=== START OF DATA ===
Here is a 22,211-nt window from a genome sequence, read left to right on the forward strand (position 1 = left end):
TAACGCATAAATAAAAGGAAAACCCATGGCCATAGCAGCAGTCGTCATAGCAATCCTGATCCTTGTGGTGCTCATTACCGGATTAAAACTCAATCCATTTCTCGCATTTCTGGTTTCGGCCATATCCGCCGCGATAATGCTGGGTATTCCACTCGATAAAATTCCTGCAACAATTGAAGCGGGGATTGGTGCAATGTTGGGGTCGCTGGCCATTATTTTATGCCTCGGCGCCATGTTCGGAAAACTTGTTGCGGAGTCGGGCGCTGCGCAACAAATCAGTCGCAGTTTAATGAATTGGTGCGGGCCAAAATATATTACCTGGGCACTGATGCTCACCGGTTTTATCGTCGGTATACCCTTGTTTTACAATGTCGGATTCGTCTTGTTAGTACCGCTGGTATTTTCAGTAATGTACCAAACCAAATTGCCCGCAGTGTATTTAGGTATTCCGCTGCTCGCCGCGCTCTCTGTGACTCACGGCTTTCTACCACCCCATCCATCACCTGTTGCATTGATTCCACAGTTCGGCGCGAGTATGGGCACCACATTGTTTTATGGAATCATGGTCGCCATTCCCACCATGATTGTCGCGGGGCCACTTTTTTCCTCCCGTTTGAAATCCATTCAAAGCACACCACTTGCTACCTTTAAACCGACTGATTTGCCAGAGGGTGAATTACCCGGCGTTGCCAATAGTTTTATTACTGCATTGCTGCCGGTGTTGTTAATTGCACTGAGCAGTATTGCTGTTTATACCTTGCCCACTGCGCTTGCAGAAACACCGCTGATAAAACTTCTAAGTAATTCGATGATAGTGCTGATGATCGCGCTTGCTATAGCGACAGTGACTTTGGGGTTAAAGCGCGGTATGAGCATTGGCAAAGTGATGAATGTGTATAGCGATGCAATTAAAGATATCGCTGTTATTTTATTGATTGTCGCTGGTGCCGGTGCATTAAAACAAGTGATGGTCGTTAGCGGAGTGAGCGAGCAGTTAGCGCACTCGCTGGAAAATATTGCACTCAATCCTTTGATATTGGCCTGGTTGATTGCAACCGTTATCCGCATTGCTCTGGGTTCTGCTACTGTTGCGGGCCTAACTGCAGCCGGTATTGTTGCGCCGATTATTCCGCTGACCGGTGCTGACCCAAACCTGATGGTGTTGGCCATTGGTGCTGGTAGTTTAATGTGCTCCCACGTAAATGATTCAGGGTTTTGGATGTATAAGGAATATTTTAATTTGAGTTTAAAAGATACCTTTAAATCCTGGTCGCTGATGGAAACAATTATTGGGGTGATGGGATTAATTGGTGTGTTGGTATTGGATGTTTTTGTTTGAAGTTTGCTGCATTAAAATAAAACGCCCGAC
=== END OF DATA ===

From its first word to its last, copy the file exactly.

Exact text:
Here is a 22,211-nt window from a genome sequence, read left to right on the forward strand (position 1 = left end):
TAACGCATAAATAAAAGGAAAACCCATGGCCATAGCAGCAGTCGTCATAGCAATCCTGATCCTTGTGGTGCTCATTACCGGATTAAAACTCAATCCATTTCTCGCATTTCTGGTTTCGGCCATATCCGCCGCGATAATGCTGGGTATTCCACTCGATAAAATTCCTGCAACAATTGAAGCGGGGATTGGTGCAATGTTGGGGTCGCTGGCCATTATTTTATGCCTCGGCGCCATGTTCGGAAAACTTGTTGCGGAGTCGGGCGCTGCGCAACAAATCAGTCGCAGTTTAATGAATTGGTGCGGGCCAAAATATATTACCTGGGCACTGATGCTCACCGGTTTTATCGTCGGTATACCCTTGTTTTACAATGTCGGATTCGTCTTGTTAGTACCGCTGGTATTTTCAGTAATGTACCAAACCAAATTGCCCGCAGTGTATTTAGGTATTCCGCTGCTCGCCGCGCTCTCTGTGACTCACGGCTTTCTACCACCCCATCCATCACCTGTTGCATTGATTCCACAGTTCGGCGCGAGTATGGGCACCACATTGTTTTATGGAATCATGGTCGCCATTCCCACCATGATTGTCGCGGGGCCACTTTTTTCCTCCCGTTTGAAATCCATTCAAAGCACACCACTTGCTACCTTTAAACCGACTGATTTGCCAGAGGGTGAATTACCCGGCGTTGCCAATAGTTTTATTACTGCATTGCTGCCGGTGTTGTTAATTGCACTGAGCAGTATTGCTGTTTATACCTTGCCCACTGCGCTTGCAGAAACACCGCTGATAAAACTTCTAAGTAATTCGATGATAGTGCTGATGATCGCGCTTGCTATAGCGACAGTGACTTTGGGGTTAAAGCGCGGTATGAGCATTGGCAAAGTGATGAATGTGTATAGCGATGCAATTAAAGATATCGCTGTTATTTTATTGATTGTCGCTGGTGCCGGTGCATTAAAACAAGTGATGGTCGTTAGCGGAGTGAGCGAGCAGTTAGCGCACTCGCTGGAAAATATTGCACTCAATCCTTTGATATTGGCCTGGTTGATTGCAACCGTTATCCGCATTGCTCTGGGTTCTGCTACTGTTGCGGGCCTAACTGCAGCCGGTATTGTTGCGCCGATTATTCCGCTGACCGGTGCTGACCCAAACCTGATGGTGTTGGCCATTGGTGCTGGTAGTTTAATGTGCTCCCACGTAAATGATTCAGGGTTTTGGATGTATAAGGAATATTTTAATTTGAGTTTAAAAGATACCTTTAAATCCTGGTCGCTGATGGAAACAATTATTGGGGTGATGGGATTAATTGGTGTGTTGGTATTGGATGTTTTTGTTTGAAGTTTGCTGCATTAAAATAAAACGCCCGAC